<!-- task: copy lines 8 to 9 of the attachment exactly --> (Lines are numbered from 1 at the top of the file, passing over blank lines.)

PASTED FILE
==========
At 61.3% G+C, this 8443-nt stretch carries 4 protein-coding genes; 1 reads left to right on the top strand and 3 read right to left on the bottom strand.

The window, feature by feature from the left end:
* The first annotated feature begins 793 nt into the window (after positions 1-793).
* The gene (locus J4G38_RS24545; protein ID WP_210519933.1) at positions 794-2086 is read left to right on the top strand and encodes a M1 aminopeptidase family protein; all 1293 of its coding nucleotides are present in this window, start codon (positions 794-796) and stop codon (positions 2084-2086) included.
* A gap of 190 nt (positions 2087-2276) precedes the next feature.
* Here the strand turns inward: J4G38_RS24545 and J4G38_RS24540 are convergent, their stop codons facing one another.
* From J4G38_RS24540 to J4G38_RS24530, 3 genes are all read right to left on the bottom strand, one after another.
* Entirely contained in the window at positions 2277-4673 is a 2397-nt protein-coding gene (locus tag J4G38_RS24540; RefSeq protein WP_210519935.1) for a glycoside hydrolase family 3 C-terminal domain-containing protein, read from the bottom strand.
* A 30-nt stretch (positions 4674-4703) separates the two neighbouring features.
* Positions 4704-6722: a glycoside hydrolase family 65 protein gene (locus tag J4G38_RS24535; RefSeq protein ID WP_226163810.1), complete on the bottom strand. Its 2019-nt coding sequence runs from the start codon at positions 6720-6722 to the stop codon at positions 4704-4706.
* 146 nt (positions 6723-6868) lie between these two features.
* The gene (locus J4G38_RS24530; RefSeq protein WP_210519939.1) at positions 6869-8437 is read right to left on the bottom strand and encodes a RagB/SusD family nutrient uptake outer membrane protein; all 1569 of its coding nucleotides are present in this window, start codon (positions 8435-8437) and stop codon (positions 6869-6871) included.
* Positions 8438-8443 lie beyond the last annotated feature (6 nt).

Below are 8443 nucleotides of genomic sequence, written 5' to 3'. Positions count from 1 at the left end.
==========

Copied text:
* Entirely contained in the window at positions 2277-4673 is a 2397-nt protein-coding gene (locus tag J4G38_RS24540; RefSeq protein WP_210519935.1) for a glycoside hydrolase family 3 C-terminal domain-containing protein, read from the bottom strand.
* A 30-nt stretch (positions 4674-4703) separates the two neighbouring features.